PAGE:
Root is a Role-Playing Game

I’ve been playing “Root: a Game of Woodland Might and Right”, a delightfully brutal asymmetric game about cute woodland creatures at war with each other. No, not the PbtA published by Magpie Games. I’m referencing the one that is currently marketed as a boardgame, but that I have started thinking more and more as a role-playing game.

First: the fictional content is incredibly rich with character and potential, while being rooted in reality. There are four factions in the base game, with six more in expansion boxes, and each of them has a clear political philosophy and “ethnical” makeup, represented by the faction’s asymmetric rules and its animal species. We have industrial-capitalist cats, aristocratic birds, revolutionary terrorist mice, mercenary otters, religious zealot lizards, pillaging horde rats.  Even the meeples (see picture) are wonderfully evocative while simple enough for the player to fill in their own details.

The power of using cute animals for the factions is that they give us license to assume brutal, identitarian, tribal behaviors — that is, things that people do in war —  without having to contend at first glance with the moral implications. We did end up doing that, but only upon reflection. I can’t confirm this, but I’ve heard that the factions may be inspired by some actual real-world conflict, like the Soviet-Afghan war, and it would make sense since the creator is a historian.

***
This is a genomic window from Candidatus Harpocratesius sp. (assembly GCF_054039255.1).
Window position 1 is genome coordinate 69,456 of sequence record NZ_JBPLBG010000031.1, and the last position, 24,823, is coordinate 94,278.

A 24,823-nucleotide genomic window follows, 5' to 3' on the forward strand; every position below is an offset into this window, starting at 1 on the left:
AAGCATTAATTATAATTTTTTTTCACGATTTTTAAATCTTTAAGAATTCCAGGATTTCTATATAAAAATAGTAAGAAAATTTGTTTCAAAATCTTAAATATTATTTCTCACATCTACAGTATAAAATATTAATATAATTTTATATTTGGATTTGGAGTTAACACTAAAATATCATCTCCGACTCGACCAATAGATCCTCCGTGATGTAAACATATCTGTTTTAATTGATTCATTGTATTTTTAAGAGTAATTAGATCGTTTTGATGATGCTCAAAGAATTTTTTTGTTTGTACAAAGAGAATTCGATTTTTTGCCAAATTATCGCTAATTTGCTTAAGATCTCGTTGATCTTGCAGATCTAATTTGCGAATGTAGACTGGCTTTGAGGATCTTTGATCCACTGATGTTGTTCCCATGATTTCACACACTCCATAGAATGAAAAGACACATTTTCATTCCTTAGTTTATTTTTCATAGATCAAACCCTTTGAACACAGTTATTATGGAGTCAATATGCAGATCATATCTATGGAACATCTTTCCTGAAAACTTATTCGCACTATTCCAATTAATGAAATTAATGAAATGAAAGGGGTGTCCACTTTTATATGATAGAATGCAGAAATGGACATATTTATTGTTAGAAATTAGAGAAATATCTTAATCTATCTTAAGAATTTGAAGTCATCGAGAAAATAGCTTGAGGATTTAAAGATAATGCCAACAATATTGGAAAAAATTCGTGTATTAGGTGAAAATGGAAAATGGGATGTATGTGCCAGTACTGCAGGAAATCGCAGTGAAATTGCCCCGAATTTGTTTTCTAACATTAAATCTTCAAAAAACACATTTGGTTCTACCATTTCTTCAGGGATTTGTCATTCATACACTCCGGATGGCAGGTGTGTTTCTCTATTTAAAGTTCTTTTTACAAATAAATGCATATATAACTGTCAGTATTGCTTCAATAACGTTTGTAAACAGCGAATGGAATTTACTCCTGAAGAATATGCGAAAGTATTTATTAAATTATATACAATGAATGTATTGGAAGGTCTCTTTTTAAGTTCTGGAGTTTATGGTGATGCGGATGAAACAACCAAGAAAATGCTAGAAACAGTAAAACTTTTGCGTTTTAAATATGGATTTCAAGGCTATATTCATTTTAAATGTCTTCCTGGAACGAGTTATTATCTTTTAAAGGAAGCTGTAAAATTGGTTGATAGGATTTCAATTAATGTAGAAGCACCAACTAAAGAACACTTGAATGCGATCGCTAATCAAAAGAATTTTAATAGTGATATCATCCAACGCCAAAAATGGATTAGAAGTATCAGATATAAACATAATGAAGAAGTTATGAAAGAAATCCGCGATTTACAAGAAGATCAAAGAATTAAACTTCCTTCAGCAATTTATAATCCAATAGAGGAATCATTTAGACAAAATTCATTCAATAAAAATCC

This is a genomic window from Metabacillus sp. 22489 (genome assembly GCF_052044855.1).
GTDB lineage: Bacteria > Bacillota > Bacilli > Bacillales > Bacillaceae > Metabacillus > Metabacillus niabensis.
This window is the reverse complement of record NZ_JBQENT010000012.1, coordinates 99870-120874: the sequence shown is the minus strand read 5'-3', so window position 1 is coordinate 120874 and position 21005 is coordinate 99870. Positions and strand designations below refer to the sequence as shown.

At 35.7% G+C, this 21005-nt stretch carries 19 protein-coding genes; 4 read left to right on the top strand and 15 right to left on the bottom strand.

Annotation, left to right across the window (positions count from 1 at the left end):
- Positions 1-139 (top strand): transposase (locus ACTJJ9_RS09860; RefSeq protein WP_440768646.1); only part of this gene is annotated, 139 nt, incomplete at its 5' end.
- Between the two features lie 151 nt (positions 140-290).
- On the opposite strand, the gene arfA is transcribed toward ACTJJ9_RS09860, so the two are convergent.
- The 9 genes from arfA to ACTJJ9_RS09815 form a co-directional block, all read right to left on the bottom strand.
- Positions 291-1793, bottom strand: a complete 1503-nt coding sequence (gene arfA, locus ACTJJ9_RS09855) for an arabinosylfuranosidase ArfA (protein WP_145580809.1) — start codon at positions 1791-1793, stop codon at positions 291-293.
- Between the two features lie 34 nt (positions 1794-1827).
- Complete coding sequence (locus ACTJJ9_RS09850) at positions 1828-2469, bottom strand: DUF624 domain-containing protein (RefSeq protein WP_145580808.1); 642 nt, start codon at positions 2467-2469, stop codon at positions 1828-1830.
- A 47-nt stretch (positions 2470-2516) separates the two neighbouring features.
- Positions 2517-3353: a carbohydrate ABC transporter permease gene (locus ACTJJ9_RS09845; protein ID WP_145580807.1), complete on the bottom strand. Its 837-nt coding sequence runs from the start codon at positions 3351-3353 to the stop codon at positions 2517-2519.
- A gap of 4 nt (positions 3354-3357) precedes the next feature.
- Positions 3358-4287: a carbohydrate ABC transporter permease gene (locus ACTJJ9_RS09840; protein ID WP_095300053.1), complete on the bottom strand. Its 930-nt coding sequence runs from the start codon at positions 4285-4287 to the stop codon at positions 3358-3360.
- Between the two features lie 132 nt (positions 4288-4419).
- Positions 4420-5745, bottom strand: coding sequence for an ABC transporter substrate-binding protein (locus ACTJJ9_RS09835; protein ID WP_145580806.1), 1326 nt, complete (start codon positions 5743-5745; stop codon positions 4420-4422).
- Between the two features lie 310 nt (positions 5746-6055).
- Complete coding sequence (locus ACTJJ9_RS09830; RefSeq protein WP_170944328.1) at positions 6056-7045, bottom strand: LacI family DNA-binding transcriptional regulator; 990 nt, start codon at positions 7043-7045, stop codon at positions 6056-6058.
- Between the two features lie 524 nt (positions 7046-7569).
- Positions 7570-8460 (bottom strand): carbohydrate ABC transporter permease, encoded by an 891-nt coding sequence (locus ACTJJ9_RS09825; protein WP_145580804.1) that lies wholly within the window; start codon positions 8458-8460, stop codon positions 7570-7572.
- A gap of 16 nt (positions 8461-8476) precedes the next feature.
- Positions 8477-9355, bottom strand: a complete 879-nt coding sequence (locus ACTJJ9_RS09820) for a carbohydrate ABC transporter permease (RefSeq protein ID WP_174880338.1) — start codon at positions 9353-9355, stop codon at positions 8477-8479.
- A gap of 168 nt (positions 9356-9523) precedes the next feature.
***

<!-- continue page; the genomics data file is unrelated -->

Second: after playing through many games, I’ve started to identify Root as a story-engine rather than a wargame. The systems are chaotic enough that a small decision can have a big effect in later turns, in ways that are difficult to predict or plan around, but that are definitely identifiable as a consequence of player choices. The various factions interact differently based on how they’re played and on which are present in a game. I find constantly trying to win, but not playing to win — the satisfaction is in seeing how it pans out. Every turn is a choice that says something about the faction, what it values, and what are the developing relationships with the other factions.

This feels much more like a roleplaying game than the dull “official” PbtA based on Root. Yes, the “characters” are not individuals, but the various factions are. When you reflect of the game, you think “the eagles were about to reclaim their ancestral land, but their leadership collapsed and the Woodland Alliance rose up to liberate the oppressed”, or “the otters played every faction against each other, finally having every corner of the woodland in their pocket” I think the moment that cemented this for me is when I saw players naturally engaging with the developing fiction at the table, making choices not based on victory conditions but on actual grudges and relationships with the other factions developed at the table.

It’s a lovely game that keeps surprising me the more I play.

4 responses to “Root is a Role-Playing Game”

  1. Thematic Engagement vs. Strategic Engagement

    You know, I've been thinking a lot about board games that definitely connect with me as role-player. Most of my board game collection is what I call "Too Lazy To Roleplay Games".  What I mean by that is that they have a lot of trappings of role-playing games: characters, scenarios, adventuous objectives. However, not all of them invoke that shift from "I'm playing this tactical/strategic game that happens to have a lot of cool themeing" to "I actually care about what's happening here and am addressing the theme in my play."